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SocketCluster Protocol V1

Overview

SocketCluster implements a protocol on top of the WebSockets protocol to allow clients to communicate with a SocketCluster server. This protocol is made up of multiple layers (some of which are optional), these are:

  • The event layer
  • The pub/sub layer [optional]
  • The authentication layer [optional]

In order to make a simple SC client, you do not need to implement all the layers - Only the first 'event layer' is required - This will allow your client to expose a socket.emit('eventName', data) and socket.on('eventName', handlerFunction).

The event layer

Emitted events

An emitted event is a simple JSON string with this format:

{
  // The name of the event
  event: 'eventName',

  // Any JSON-compatible data type (e.g. String, Number, Date, Object).
  data: eventData,

  // Each emitted event can have call ID (if specified, it needs to be unique for the life of the
  // client session) - You can use UUID strings, but for efficiency, we recommend using
  // a number starting a 1 and incrementing it with each event sent.
  // For additional efficiency, you only need to specify the cid if you expect a response (rid) from
  // the other side of the connection.
  cid: 11
}

To emit an event, you just need to send a JSON string like the one above through an open WebSocket connection linked to a SocketCluster server. Note that the server might also emit event messages to the client - You should listen for those incoming messages on the WebSocket; they will have the same format as above.

Event responses

Whenever a client emits an event to the server, the server can (optionally) send a matching response to that event in the following format:

{
  // In SC, an event message may have a cid; a response message must have a matching rid.
  // You should only have a single matching response for each cid.
  "rid": 11,

  // Any JSON-compatible data type (e.g. String, Number, Date, Object) sent back by the server.
  "data": responseData
}

Note that if you receive an event message from the server, you can optionally send back a response message to this by sending a JSON string like that one above to the server - But you need to make sure that the rid you provide matches the cid of the original event.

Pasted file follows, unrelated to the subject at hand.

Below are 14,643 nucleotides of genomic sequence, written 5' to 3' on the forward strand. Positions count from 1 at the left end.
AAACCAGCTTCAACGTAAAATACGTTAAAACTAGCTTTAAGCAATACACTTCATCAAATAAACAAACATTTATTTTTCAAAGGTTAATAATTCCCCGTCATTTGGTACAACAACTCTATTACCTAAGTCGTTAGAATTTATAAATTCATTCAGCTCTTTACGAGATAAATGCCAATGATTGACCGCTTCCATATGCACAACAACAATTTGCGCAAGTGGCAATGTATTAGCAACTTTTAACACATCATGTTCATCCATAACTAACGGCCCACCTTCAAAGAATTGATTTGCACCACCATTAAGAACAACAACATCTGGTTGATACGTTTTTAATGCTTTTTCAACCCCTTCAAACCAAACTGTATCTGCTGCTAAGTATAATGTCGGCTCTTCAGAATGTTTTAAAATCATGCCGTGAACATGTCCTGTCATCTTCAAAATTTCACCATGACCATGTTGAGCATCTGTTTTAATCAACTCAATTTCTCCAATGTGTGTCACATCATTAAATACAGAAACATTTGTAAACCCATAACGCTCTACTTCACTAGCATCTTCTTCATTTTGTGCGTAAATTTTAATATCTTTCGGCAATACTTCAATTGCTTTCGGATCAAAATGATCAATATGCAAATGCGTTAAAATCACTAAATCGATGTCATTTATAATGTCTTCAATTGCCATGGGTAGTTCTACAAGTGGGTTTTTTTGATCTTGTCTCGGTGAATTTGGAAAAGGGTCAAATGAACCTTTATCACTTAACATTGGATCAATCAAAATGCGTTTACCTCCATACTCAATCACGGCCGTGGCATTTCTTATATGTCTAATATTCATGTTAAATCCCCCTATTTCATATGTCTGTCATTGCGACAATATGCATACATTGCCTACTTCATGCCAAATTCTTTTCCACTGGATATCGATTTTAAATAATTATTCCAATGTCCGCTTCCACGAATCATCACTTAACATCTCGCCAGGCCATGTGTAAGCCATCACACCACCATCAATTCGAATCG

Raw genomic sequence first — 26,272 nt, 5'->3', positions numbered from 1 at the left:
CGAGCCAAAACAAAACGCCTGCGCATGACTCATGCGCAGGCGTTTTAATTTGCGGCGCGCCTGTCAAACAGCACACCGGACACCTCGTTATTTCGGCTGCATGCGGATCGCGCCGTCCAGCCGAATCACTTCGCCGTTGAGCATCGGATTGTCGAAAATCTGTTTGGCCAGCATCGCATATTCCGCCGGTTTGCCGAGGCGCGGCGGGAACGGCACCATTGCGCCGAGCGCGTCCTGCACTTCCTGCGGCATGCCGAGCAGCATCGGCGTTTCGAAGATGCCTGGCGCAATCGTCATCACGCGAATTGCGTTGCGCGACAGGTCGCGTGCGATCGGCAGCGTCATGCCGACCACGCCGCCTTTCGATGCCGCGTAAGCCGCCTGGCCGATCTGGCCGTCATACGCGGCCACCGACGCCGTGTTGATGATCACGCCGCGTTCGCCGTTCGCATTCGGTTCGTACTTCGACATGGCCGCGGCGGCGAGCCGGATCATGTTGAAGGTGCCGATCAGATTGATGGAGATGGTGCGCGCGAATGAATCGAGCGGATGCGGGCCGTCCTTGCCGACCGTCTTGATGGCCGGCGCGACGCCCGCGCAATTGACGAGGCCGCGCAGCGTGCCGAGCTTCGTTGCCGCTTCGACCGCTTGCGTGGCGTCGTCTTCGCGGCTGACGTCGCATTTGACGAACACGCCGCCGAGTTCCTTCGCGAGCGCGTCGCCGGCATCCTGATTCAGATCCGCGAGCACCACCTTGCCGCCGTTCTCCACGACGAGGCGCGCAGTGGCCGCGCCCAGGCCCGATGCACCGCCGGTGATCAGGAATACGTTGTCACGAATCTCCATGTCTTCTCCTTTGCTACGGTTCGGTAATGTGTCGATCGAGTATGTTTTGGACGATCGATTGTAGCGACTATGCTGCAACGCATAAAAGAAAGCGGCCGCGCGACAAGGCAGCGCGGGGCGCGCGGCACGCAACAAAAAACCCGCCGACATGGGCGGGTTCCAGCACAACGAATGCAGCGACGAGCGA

In SC, sending back a response to an event is always optional (depends on user logic); the client or server might decide to throw an error if a response to an event has not been received after a certain timeout or it could have no timeout.

As an example; for the SocketCluster JavaScript client, if the user provides a callback to the socket.emit('eventName', data, callback) then we will throw an error if the server does not send back a response after ackTimeout. However, if the user does not provide a callback to socket.emit('eventName', data) then the client will assume that we don't expect a response to that event and so it will not throw an error in that case.

The SocketCluster handshake

Before you can send custom events to the SocketCluster server, you first need to establish a WebSocket connection to a SocketCluster server and then perform a handshake to initiate the socket.

As soon as the WebSocket connection is opened, your client should emit a special #handshake event to the server, the #handshake event message should look like this:

{
  event: '#handshake',

  // To implement authentication, we will need to pass an object here, but
  // we don't need to worry about this for now - So you can just leave
  // this as an empty object.
  data: {},

  // This can be any number/string, just make sure that it is unique for the life of the client session.
  cid: 1
}

As soon as it receives the event, your server should send back a handshake response event message in this format:

{
  // The rid will match the cid from the #handshake event.
  "rid": 1,
  "data": {
    // This is the ID for the SC connection assigned by the server.
    "id": "Y7Uw-jHCJP-gld4QAAAA",

    // Because we did not send any auth token, this will be false.
    "isAuthenticated": false,

    // SC uses a ping/pong mechanism for checking if a connection is alive.
    // This value is the number of milliseconds of inactivity after which the SC server
    // will mark this connections as dead.
    "pingTimeout": 10000
  }
}

Ping and pong - Connection health check

As mentioned above, SC has a ping/pong mechanism for checking whether or not a connection is still alive. This is to account for scenarios were a connection might close without sending a proper #disconnect event or close control frame. For example, if the user's internet drops out suddenly, there would be no way to tell that the socket is no longer connected.

For the ping/pong protocol, the SocketCluster server will periodically send a ping message to the client and the client has to answer every ping with a pong message.

The ping message which comes from the server is just the string:

#1

Whenever you get this message from the WebSocket, your client needs to send back this string as soon as possible:

#2

The strings #1 and #2 were chosen because they are relatively short (compared to sending JSON objects). Note that there are three kinds of strings which have special meaning within SocketCluster:

  1. Ping/pong strings (I.e. #1 and #2)
  2. Event packets (I.e. JSON objects that have an event property)
  3. Response packets (I.e. JSON objects that have an rid property)

Every other kind of string/binary packet will be interpreted as a raw message and should trigger a raw event on the client socket.

The pub/sub layer

Coming soon....